There are separate rules that would normally apply when employees are laid off, including a statutory guaranteed payment for one week and if laid off for four weeks or more without pay, the right to claim redundancy pay. But employers should not be laying off any workers without pay whilst the job retention scheme is running and funding is available to them. See Unite’s guidance on lay offs that would otherwise apply.
The latest government guidance regarding the Coronavirus Job Retention Scheme can be accessed on the Coronavirus employment rights webpage.
Schools in the UK are closed due to COVID-19 aside from for vulnerable children and children of health, care and other key workers. In these circumstances, employees are able to take that time off to help their dependants, as identified in s. 57A Employment Rights Act 1996. Specifically, there has been an unexpected disruption to the arrangements to care for the dependant, an incident at school, or where the dependant is ill.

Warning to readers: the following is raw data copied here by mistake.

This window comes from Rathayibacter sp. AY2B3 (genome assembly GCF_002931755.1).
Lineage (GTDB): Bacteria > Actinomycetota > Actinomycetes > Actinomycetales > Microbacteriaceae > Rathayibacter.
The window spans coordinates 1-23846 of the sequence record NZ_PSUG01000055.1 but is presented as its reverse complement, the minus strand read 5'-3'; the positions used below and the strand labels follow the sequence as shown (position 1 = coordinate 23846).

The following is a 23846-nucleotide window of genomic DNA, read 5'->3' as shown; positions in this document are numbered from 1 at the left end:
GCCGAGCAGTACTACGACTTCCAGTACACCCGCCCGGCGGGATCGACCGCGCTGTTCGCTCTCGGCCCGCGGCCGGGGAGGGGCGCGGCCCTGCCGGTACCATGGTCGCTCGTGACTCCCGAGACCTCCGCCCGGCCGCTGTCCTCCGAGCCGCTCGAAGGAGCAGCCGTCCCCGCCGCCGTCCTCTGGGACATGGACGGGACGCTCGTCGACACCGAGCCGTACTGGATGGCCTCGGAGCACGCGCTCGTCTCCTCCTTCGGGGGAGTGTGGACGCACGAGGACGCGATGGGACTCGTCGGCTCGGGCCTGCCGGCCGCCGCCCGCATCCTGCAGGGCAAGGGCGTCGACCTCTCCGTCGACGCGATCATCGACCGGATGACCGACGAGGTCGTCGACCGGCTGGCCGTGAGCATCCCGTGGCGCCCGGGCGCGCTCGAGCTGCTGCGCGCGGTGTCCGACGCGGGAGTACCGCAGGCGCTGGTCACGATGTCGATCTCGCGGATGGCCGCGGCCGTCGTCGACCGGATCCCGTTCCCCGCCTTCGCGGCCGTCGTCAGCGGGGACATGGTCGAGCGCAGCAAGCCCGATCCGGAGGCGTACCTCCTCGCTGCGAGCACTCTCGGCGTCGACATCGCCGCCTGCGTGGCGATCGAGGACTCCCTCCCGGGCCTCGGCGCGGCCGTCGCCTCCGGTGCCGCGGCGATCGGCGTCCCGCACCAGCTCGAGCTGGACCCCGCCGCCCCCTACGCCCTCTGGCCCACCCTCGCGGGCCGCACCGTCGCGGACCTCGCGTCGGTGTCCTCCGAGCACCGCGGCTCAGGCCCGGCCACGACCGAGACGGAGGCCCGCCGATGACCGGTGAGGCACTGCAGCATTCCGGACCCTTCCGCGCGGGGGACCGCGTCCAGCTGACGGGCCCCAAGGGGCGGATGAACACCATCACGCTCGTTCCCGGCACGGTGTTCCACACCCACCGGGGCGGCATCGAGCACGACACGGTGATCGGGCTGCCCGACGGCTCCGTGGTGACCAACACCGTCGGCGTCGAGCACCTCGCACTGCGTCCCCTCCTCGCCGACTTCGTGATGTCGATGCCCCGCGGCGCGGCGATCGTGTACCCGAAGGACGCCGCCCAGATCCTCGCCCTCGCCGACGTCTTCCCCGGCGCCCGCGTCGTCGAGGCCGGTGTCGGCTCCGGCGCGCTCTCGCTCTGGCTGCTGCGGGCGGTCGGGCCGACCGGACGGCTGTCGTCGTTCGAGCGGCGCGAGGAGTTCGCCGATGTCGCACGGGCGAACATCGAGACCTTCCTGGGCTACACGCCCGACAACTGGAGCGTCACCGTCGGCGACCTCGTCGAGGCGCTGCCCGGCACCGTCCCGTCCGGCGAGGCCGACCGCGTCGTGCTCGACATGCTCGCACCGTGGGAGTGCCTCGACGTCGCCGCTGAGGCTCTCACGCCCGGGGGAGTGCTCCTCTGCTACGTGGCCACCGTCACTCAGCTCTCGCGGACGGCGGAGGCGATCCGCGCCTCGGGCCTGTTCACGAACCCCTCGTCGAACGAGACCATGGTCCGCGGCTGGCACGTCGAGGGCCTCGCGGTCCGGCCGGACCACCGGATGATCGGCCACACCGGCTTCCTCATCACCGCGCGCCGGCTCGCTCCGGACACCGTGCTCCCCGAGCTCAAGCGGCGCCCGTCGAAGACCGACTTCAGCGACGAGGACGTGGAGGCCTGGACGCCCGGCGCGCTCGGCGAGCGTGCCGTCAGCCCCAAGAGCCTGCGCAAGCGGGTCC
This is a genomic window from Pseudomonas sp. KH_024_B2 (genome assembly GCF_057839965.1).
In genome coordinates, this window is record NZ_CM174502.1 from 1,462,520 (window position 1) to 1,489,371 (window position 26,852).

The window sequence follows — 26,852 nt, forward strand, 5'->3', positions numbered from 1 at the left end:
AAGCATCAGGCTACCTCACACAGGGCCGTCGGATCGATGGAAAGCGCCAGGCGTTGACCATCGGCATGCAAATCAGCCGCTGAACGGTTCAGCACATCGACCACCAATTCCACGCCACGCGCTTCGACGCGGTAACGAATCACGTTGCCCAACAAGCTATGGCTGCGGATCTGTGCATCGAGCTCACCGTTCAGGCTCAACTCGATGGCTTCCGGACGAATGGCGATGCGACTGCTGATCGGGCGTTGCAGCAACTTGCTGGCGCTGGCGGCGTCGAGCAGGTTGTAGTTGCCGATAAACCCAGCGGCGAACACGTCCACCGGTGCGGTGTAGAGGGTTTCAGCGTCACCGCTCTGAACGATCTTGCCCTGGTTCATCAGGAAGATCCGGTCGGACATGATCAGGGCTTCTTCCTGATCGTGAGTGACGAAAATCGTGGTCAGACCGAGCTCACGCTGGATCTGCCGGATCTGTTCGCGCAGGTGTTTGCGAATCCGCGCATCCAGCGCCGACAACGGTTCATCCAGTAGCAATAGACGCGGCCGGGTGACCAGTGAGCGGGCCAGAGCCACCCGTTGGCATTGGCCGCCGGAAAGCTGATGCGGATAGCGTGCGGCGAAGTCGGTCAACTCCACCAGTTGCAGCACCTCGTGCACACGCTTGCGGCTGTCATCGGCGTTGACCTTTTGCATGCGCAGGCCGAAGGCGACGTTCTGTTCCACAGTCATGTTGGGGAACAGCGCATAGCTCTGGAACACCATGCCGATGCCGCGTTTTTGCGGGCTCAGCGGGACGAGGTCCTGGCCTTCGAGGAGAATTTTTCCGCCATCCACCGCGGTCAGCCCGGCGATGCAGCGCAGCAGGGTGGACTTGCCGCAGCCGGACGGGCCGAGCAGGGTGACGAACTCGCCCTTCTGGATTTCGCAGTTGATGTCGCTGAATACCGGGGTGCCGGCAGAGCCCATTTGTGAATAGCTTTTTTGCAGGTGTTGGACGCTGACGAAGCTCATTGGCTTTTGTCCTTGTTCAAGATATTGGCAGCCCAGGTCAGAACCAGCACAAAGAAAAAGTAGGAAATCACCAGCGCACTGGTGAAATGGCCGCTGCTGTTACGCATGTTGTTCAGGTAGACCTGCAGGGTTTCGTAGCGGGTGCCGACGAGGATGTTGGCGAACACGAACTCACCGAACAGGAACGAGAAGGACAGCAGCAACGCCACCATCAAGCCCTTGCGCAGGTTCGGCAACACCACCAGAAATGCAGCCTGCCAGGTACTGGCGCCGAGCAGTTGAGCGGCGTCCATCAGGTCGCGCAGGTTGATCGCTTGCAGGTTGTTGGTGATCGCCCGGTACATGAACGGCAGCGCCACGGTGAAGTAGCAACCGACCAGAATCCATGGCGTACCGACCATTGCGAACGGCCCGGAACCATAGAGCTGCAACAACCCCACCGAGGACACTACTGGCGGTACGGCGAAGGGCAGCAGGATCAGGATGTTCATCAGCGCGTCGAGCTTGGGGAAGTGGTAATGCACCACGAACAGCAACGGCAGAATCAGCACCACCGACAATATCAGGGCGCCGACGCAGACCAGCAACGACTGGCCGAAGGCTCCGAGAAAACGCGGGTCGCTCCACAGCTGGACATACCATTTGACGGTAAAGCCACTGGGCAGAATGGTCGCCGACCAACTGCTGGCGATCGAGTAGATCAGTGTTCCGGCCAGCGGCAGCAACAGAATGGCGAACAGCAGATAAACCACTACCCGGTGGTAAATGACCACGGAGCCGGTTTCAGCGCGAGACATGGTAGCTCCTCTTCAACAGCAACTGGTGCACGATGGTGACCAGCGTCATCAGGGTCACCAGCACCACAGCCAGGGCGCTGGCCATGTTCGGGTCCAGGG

Unite is calling on all employers to maintain working parents’ normal pay during the Coronavirus outbreak.
Where possible and practical home care for school aged children should be balanced with home working. Home working should be paid in full.
On 4 April the government guidance on the Job Retention Scheme was updated to confirm that employees who are unable to work because they have caring responsibilities resulting from coronavirus (COVID-19), including those that need to look after children, can be furloughed – see previous question.
The latest Coronavirus workplace rights' guides, plus government updates on UK advice for Coronavirus ⬇
Following pressure from Unite, on 26 March the chancellor announced the Self-employed Income Support Scheme, which will provide the financial support to the self-employed members whose income is up to £50,000. Key points of the scheme released so far are: